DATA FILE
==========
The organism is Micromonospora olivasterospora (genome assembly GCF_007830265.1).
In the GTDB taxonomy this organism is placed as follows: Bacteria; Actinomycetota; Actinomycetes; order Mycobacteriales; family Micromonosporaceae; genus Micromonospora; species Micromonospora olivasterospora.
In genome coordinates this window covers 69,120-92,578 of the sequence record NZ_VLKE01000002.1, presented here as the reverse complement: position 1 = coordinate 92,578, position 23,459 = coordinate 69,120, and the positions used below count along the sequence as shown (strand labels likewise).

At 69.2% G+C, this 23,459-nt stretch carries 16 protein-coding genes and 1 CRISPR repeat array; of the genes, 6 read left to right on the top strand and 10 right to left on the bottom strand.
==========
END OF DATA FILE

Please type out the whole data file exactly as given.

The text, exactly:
The organism is Micromonospora olivasterospora (genome assembly GCF_007830265.1).
In the GTDB taxonomy this organism is placed as follows: Bacteria; Actinomycetota; Actinomycetes; order Mycobacteriales; family Micromonosporaceae; genus Micromonospora; species Micromonospora olivasterospora.
In genome coordinates this window covers 69,120-92,578 of the sequence record NZ_VLKE01000002.1, presented here as the reverse complement: position 1 = coordinate 92,578, position 23,459 = coordinate 69,120, and the positions used below count along the sequence as shown (strand labels likewise).

At 69.2% G+C, this 23,459-nt stretch carries 16 protein-coding genes and 1 CRISPR repeat array; of the genes, 6 read left to right on the top strand and 10 right to left on the bottom strand.